Arctic research in the United States over the next two years should include a greater focus on Indigenous knowledge and needs, a report from a government agency said.
The U.S. Arctic Research Commission, the agency that advises the president and Congress on research needs, issued its biennial report Wednesday on goals and objectives for 2023 and 2024.
The report identified five priority areas: environmental risks and hazards, community health and well-being, infrastructure, Arctic economics, and research cooperation. All five priority areas address pressing concerns of Alaska’s Indigenous people.
Environmental risks and hazards are largely connected to climate change, and some of the people most affected are subsistence hunters and fishers, the report said. Crashes of western Alaska salmon runs, for example, have been linked to climate change in the ocean and in the upriver spawning areas. Research in the coming two years should increasingly focus on how climate change is affecting people and how people can respond to it, the report said. “While continuing research to understand the physical basis of climate change, we must increase emphasis on responding to its impacts by focusing on risk reduction, attribution, sustainability, mitigation, and scenario development,” it said.
The goal of improving community health and well-being includes attention to the continuing disparities between Arctic and non-Arctic residents, such as the higher rate of maternal mortality and other poor health outcomes to the mostly Indigenous residents of rural Alaska. Research cooperation encompasses greater emphasis on co-production of knowledge with Indigenous experts.
The greater emphasis on Indigenous issues might reflect the commission makeup, said executive director John Farrell. Three of the seven commissioners are Alaska Native, the most ever for the organization, he said. “The reason we’re hearing more about that, in part, is because of representation,” he said.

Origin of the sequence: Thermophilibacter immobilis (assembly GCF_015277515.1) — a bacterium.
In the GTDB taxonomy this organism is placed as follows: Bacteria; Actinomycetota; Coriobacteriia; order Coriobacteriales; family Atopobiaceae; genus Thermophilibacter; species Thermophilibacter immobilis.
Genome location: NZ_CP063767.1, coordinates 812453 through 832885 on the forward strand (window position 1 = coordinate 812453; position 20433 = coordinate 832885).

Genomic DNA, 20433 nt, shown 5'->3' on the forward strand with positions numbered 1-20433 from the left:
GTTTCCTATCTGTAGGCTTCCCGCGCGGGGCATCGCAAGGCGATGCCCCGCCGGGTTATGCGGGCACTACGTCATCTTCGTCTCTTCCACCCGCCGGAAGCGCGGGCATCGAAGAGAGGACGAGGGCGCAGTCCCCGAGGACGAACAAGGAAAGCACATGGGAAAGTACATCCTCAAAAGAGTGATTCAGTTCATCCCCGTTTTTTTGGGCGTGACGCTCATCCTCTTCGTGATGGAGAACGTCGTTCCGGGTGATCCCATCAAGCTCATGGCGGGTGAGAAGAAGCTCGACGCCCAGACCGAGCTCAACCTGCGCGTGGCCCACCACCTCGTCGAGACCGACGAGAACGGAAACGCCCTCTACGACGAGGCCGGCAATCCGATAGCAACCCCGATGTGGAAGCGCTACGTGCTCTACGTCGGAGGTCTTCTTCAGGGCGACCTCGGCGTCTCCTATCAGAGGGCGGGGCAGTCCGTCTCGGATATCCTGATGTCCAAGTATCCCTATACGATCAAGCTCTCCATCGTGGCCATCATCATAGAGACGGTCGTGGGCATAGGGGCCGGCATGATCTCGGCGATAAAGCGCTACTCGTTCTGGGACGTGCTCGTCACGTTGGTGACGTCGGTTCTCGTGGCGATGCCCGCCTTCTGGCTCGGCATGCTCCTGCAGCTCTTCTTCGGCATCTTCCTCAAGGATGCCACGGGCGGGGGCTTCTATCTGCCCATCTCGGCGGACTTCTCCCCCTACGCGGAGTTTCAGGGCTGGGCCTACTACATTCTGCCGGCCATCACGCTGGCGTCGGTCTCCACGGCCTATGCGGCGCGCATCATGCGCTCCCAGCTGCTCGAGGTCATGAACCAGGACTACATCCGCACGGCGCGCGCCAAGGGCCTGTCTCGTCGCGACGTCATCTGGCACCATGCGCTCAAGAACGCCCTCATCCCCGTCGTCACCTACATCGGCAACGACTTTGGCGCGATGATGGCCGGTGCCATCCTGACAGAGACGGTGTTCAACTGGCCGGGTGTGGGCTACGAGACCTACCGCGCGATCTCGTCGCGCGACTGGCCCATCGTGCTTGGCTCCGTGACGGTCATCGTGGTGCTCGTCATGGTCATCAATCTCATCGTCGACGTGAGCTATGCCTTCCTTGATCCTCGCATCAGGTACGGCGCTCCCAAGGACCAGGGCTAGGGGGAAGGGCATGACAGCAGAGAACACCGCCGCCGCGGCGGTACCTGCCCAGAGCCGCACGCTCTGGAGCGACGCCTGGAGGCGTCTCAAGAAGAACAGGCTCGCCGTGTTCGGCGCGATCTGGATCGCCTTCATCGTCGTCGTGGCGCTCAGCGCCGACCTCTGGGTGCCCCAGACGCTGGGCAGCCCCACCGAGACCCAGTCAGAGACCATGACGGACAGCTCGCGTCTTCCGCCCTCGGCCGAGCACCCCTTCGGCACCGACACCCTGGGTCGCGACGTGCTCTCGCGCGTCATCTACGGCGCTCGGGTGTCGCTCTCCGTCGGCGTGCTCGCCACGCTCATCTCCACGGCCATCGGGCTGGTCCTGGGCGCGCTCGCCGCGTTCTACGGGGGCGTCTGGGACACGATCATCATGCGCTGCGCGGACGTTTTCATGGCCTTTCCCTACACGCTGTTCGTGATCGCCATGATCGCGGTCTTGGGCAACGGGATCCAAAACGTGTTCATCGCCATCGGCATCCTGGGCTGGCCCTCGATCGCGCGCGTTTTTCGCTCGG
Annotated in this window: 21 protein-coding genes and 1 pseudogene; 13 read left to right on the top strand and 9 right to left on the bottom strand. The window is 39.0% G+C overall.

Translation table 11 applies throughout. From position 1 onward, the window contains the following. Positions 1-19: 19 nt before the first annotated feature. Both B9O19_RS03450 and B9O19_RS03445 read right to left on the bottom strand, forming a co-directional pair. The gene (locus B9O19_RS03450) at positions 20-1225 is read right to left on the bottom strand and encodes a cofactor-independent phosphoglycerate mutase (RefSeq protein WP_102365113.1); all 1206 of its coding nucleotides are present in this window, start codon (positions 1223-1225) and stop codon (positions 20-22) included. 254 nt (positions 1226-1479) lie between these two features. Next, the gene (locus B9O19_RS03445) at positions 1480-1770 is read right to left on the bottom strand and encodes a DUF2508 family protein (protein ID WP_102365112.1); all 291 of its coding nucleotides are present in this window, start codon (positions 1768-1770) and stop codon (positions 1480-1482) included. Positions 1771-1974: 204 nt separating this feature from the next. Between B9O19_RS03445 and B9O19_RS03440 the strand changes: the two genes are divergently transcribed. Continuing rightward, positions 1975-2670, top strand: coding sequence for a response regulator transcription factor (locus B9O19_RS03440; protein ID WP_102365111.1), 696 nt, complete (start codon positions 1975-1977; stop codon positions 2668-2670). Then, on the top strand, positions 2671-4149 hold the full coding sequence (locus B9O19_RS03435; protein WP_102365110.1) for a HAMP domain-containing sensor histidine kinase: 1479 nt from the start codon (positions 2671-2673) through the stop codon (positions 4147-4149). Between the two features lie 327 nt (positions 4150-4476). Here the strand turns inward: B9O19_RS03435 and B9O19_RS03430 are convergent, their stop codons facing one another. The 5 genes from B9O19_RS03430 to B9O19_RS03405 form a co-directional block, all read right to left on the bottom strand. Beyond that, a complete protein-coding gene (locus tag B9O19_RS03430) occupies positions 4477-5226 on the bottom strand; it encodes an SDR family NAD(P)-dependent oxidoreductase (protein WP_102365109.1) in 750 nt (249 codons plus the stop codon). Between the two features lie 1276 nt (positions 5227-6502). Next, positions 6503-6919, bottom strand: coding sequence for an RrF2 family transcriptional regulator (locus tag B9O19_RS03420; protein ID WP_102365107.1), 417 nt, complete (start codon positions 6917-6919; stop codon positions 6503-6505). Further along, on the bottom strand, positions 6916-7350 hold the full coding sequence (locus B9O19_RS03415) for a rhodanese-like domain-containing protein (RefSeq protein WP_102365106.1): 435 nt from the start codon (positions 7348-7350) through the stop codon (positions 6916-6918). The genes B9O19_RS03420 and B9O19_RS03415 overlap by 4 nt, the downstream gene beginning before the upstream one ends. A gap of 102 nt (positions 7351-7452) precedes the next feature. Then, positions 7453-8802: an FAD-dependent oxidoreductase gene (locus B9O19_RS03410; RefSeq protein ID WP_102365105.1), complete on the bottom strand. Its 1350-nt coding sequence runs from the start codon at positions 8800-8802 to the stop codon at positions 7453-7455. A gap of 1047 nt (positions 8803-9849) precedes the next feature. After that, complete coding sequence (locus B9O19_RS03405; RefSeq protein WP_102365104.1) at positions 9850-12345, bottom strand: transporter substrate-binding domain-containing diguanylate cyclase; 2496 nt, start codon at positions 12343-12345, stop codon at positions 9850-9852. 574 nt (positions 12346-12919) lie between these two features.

While more cooperation and consultation at the local and tribal level is already happening, the bad news is that research cooperation between scientists in Alaska and in Russia have disintegrated, officials said when the report was released.
A lot of U.S. scientists who had been working with Russian colleagues are now shifting their international efforts to the Nordic nations or Canada, Farrell said.
Not all ties with Russia have been severed, however. Russia, along with eight other nations and the European Union, remains a party to the Central Arctic Ocean Fisheries Agreement that has established a preemptive moratorium on any commercial fishing in international waters of the Arctic Ocean.
Representatives of the Russian government are scheduled to participate – albeit remotely and not in person – in a March meeting in Utqiagvik, Farrell said. That meeting concerns the development of a joint scientific program, which is a product of the fisheries agreement.
“That is one area where Russia is still participating,” he said.
The biennial goals and objectives report released Wednesday is one of the key responsibilities of the U.S. Arctic Research Commission. The commission also coordinates with the state of Alaska, academics, the National Science Foundation and other organizations that carry out the research.
In addition to laying out the five broad priorities, the report identified some emerging research opportunities and areas of interest, including mariculture, considered part of a “blue economy”; drone-assisted research; electric vehicles; and small-scale nuclear energy production.
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